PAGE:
Industry Partners

Prairie Swine Centre is an affiliate of the University of Saskatchewan

Prairie Swine Centre is grateful for the assistance of the George Morris Centre in developing the economics portion of Pork Insight.

Financial support for the Enterprise Model Project and Pork Insight has been provided by:

Author(s): Q. Zhang, X.J. Zhou, H. Guo, Y.X. Li, and N. Cicek
Publication Date: January 1, 2005
Reference: Manitoba Livestock Manure Management Initiative Inc.
Country: Canada


Odour and greenhouse gas (GHG) emissions were measured on two 3000-sow farrowing
operations to quantify the relative and absolute contributions to odour and greenhouse gas
emissions from hog barns and manure storage structures; to characterize these emissions; and to
develop or validate models which were capable of confidently predicting the dispersion of odour
from hog operations in surrounding communities. The two farrowing operations (Farm A and
Farm B) were built from the same blueprint with slight modifications – Farm A had an extra
quarantine room at the east end of the building. The buildings on both farms were mechanically
ventilated with wall mounted exhaust fans. Manure was stored as liquid in under-floor shallow
gutters and then removed to outdoor earthen manure storage (EMS). The major difference
between the two operations was that Farm A had a two-cell EMS with negative pressure covers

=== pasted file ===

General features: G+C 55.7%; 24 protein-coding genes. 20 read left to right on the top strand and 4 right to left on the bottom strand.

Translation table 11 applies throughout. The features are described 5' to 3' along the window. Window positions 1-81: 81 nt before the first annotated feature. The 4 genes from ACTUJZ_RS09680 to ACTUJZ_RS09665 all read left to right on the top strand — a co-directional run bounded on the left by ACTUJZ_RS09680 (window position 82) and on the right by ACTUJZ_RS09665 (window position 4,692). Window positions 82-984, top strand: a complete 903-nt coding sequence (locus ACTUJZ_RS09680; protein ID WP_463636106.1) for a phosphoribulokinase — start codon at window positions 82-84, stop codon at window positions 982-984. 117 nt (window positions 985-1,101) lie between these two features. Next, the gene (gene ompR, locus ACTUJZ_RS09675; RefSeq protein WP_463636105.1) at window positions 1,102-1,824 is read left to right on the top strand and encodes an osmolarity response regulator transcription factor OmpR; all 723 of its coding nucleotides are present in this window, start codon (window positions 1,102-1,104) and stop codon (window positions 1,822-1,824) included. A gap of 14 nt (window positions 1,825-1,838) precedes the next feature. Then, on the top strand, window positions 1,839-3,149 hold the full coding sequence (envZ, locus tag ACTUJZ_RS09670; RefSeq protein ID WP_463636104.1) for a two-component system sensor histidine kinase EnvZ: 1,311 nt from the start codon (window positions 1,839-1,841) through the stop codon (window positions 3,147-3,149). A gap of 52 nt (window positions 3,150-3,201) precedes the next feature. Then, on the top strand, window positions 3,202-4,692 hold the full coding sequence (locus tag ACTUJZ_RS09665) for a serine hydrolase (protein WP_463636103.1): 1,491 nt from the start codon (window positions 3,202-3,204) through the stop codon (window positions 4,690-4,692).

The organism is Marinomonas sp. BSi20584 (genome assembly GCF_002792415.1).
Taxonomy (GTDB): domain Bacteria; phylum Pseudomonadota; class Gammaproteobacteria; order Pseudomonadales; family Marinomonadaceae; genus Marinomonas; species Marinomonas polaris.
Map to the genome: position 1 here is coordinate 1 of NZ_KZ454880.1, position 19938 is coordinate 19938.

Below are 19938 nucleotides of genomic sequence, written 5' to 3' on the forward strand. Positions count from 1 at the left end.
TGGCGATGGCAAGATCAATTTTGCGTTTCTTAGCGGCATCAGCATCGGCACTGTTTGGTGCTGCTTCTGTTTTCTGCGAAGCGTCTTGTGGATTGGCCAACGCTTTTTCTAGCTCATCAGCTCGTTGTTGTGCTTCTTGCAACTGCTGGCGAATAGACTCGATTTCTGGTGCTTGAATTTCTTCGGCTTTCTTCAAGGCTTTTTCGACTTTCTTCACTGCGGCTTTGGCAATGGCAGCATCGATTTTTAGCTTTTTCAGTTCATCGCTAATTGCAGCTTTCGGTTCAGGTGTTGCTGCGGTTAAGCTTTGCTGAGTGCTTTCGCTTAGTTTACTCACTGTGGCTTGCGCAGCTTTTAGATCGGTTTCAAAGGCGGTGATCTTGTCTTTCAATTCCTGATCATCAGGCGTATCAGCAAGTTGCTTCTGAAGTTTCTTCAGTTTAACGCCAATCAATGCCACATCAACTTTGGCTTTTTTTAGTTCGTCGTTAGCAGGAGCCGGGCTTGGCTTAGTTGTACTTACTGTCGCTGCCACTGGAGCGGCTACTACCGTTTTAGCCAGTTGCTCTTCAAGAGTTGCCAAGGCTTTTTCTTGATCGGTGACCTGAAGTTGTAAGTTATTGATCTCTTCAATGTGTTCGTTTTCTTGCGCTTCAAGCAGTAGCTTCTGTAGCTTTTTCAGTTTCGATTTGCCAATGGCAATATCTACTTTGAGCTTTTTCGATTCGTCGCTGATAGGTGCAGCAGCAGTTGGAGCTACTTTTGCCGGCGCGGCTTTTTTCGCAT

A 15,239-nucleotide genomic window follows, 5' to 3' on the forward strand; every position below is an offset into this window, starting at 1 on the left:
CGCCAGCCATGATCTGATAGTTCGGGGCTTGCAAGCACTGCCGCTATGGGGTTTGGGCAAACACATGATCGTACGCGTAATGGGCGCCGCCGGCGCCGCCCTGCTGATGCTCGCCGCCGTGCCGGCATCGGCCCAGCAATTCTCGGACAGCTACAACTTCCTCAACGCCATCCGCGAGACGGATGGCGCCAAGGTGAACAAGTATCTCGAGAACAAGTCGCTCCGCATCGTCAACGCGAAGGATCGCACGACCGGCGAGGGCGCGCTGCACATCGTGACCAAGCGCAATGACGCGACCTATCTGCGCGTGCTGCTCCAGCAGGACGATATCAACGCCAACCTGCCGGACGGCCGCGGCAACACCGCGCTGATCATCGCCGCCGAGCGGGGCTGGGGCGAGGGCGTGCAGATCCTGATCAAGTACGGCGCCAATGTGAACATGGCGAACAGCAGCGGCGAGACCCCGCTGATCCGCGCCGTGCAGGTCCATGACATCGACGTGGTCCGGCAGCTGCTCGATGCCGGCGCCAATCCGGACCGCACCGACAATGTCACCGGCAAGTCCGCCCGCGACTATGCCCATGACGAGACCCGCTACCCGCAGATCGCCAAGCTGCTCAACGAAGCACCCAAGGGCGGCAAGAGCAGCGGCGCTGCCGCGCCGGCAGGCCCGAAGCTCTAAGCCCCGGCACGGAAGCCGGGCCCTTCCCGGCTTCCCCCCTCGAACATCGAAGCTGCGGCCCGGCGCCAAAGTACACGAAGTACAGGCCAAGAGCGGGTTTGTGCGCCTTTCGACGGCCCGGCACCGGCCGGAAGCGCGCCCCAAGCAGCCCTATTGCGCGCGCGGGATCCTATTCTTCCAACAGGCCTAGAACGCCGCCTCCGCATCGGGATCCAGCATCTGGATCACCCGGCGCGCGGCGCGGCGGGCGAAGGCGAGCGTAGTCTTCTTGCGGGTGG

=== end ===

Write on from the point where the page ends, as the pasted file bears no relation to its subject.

(NPC); whereas Farm B had an open single cell EMS. It was found that odour emission from farrowing rooms was 2 to 3 times higher than that
from gestation rooms on the two farms. The average odour emission rate of the two farms was
22.9 OU/s-m2 (314 OU/s-AU) from farrowing rooms and 9.6 OU/s-m2 (113 OU/s-AU) from
gestation rooms. There was no statistically significant (P>0.05) difference between the two
farms in emission rate from farrowing rooms; however, the emission rate from gestation rooms
on Farm A was significantly (P<0.05) higher than that on Farm B. Outdoor temperature had the most influence on odour emission from building exhaust. Specifically, the odour emission rate at lower temperatures (<14°C) was significantly lower than that in higher temperature ranges (15- 30°C). The open EMS contributed 60% to the total odour emission on Farm B; whereas the NPC EMS contributed only 2% to the total odour emission on Farm A.

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